Nothing stimulates the senses, pulls at the heartstrings, and invokes visions of successful grandeur more than the initial development of the first draft of a restaurant empire’s business plan. It?s how dreams are born. It’s how simple cooks and ex managers become pseudo celebrities in small towns across the country. I have spent many hours, days and weeks with a team of experienced enthusiasts planning spaces, developing menus, brainstorming concepts, running numbers, projecting lunch customers and dinner covers in order to tweak numbers to predict success. Aside from the location factor, I learned how o multiply chairs and convert those two tops, four tops, six top rounds and eight top rectangles into dollars and cents.
Looking back, this exercise was more important to my existence and my future than any recipe or menu I ever developed. It mattered not that the plan may not have worked in reality. The paper projections gave me the hope and drive and fuel to keep going. How then, could my Monday night predictions, done at another time, in another town, be so far off? And although many a night I was right on target, there were those Monday nights when I was so far off if I had been pitching baseballs I would be back at the little league field never being asked to stop in the minors.
Needless to say, the exercise I did again and again, on vacant space after vacant space became perfected with time and experience. Eventually, I could feel the frenzy, or lack of it, that could be generated from a space, once bustling, now vacant. In many cases, the numbers proved that I shouldn’t sign a lease or make a move on a location that had gone bad. But not everyone runs the numbers or performs the actual exercises to decide if the project is viable.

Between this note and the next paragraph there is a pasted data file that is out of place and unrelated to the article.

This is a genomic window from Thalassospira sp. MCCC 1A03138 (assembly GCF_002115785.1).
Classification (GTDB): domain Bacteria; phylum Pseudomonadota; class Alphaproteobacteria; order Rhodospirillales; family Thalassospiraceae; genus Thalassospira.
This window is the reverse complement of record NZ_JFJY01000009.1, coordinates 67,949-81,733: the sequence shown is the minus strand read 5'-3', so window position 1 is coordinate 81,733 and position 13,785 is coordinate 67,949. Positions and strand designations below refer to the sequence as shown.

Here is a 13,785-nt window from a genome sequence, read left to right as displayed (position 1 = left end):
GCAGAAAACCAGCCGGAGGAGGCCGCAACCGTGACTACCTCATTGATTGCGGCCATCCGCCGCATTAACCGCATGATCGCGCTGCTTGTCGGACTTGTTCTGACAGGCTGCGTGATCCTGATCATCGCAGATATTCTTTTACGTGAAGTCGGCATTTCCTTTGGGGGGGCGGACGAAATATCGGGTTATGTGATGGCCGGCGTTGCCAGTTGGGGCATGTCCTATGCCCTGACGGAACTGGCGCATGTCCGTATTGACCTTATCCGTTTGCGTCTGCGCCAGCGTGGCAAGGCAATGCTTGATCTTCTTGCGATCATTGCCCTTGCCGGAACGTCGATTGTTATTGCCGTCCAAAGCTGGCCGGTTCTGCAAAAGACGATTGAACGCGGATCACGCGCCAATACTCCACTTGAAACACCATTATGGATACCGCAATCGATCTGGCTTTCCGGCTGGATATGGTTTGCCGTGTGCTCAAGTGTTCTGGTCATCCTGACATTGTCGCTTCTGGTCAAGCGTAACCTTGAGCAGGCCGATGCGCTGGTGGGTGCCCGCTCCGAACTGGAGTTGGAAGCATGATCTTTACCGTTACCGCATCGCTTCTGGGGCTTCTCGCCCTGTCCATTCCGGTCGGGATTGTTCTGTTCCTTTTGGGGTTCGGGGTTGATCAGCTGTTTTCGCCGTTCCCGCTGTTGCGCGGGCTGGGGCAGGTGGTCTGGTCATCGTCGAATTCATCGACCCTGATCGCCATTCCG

Many dive head first, without the inkling of knowledge or experience. Many decide the concept is workable, the product surely profitable and the name and concept so significant that it is a sure fired success. Little could be further than the truth. The restaurant business isn’t one that can be conquered or adopted because of a cut feeling.
The success or failure of a restaurant is not necessarily in the hands of the owner or the beholder ? of a lease. The public has the final say as to when the next steak or the last bread pudding will be served. And, there is little else an owner can do once the public speaks. I found out last week that out of each of my restaurants that I sold, they have all eventually either ceased to perform and closed, or they have gone through substantial renovation and repositioning in order to limp along in a style that seldom pleases the masses.
When I sold the vibrant eateries, they were not highly profitable, but had decent cash flow and a reputation for consistently well prepared creative menus. The numbers directed the fate of each eatery. The profitability was continually tweaked and fine tuned. The excel spread sheet was not my bible, but when my partner, Kranston, ran the numbers I looked at them to make sure my projections and predictions coincided with the future. Yes, beginning a restaurant is one of the most difficult tasks in business.